“September 11, 2001, changed history forever. It will never be forgotten. God bless those who ever test our resolve again. September 11, 2001, gave us a new generation of American heroes and I thank God for that,” Thallemer concluded.
After Ed Rock sang “Where Were You” and before Rock sang “God Bless the USA,” Cox made some brief remarks.
“It’s been quite a year. We started this year, we had low unemployment, a booming economy. Optimism was in the air. Since then, due to the COVID-19 virus, the unemployment rate shot up as the economy stalled. We’re all being told to stay home,” Cox said. “Tempers flared and protests and riots followed law enforcement shootings of citizens. Cities burned. People got hurt. Our nation seems so divided by this, it made me think back to Sept. 12, 2001, when our nation was so united in fear and in patriotism.”
He said America had been attacked and its people murdered by radical Muslim terrorists.
“We promised we would never forget. Today, with all that is going on, I do have to ask, ‘Have we forgotten?’” Cox said. “And you might ask in return, ‘How can we even think about 9/11 when our country is in turmoil?’”
He said his answer would be, “That we came together on 9/12 because each of us needed support and we felt the need to support our neighbors. And today, we and our neighbors need to be supported.”
He said even with everything going on, radical terrorists have not given up their goal of “subjecting the U.S. and the world to Islam.” A divided America is a prime target, Cox said. “We need to be vigilant and united as a nation, and not divided. It’s up to each of us to heal the separation.”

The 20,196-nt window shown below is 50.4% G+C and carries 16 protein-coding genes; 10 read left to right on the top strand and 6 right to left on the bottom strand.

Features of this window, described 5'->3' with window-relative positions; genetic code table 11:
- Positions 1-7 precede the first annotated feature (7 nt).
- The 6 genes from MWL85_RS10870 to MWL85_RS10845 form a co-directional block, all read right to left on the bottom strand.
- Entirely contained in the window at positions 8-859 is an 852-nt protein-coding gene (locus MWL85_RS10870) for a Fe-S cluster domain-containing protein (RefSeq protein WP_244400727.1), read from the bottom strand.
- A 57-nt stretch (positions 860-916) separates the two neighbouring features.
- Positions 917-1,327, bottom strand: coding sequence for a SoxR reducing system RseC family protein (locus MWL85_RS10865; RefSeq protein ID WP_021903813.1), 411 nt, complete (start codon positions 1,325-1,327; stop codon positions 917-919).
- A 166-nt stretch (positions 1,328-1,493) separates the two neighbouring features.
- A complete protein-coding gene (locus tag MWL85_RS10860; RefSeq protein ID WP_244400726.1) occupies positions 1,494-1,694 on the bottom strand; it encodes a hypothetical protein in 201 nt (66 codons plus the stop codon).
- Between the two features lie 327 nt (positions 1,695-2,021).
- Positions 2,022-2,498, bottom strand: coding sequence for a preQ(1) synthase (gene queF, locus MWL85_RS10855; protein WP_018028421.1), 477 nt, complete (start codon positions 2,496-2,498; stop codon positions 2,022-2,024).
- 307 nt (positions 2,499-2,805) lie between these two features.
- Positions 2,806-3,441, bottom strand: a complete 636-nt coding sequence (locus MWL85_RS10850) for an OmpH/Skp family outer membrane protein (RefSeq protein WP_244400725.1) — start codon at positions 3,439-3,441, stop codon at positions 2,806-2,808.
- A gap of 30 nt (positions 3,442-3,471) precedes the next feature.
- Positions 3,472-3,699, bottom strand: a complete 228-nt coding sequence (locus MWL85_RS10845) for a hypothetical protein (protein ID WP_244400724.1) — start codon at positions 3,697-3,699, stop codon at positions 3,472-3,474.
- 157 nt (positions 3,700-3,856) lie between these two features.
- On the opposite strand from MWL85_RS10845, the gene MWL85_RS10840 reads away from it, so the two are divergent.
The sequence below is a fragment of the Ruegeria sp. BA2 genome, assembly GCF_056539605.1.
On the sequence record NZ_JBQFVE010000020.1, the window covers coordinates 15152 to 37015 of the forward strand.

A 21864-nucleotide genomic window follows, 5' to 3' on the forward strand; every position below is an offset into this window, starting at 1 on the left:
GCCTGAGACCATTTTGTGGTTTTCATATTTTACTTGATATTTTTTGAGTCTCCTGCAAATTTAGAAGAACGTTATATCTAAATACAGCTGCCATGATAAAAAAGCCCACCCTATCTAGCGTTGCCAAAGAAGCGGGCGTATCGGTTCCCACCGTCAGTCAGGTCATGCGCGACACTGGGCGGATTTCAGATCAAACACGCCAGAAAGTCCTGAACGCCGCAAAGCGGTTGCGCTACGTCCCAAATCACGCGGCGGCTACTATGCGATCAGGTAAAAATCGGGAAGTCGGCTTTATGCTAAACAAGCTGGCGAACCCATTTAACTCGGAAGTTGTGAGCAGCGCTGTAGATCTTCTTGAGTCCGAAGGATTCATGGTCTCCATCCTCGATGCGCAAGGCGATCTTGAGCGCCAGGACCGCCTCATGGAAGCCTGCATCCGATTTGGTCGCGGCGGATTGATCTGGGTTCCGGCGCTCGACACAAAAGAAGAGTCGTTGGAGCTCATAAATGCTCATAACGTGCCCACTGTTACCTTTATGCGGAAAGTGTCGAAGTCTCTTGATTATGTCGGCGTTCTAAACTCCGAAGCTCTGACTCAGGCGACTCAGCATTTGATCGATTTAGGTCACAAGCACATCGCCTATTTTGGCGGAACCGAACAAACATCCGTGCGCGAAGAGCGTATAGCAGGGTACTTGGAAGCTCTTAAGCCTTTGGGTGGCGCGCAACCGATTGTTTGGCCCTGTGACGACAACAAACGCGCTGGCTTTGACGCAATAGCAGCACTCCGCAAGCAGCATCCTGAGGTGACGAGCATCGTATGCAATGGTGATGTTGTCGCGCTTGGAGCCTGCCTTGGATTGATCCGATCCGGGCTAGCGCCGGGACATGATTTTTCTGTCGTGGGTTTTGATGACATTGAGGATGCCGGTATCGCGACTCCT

The third and final speaker was Ken Locke, Greater Warsaw Ministerial Association director and 9/11 Remembrance Committee member. He started by talking about President Donald Trump bestowing the Congressional Medal of Honor Friday to Sgt. Maj. Thomas “Patrick” Payne for his role in a mission to rescue hostages who were set to be executed by the Islamic State. Payne was 17 when Sept. 11 happened and signed up for the military on his 18th birthday, becoming a U.S. Army Ranger. Payne had 17 deployments or missions to the Middle East since 9/11.
“We owe great gratitude to people like Sgt. Maj. Thomas Payne,” Locke said. “Even some of ours here locally did not come home when they served in the Middle East.”
He said sometimes we forget that people who put on uniforms “bleed red just like the rest of us. People who put on uniforms have hurt and pain just like the rest of us. And I think we all should be reminded, especially on Sept. 11 … that there are people every day who put their lives on the line for us.” Some people in the country have lost sight of that, he said.
Locke then offered the following statistics for just 2020: In the United States, 99 police have been killed in the line of duty; 65 firemen have died in the line of duty; 900 medical personnel have died, with COVID adding to those numbers; and 35 EMS have died since Jan. 1.
“All of them putting themselves in harm’s way. All of them being willing to serve,” Locke said. “… We never forget because the freedoms we enjoy today have been paid for by someone else, and they have to be maintained by each generation as well.”
Central dispatcher Cindy Justice put flowers near the 9/11 Memorial as a representation of those who have lost their lives in the line of duty. A moment of silence was followed by a 21-gun salute by the American Legion Honor Guard and the playing of Taps by bugler Dr. Jim Bohlin.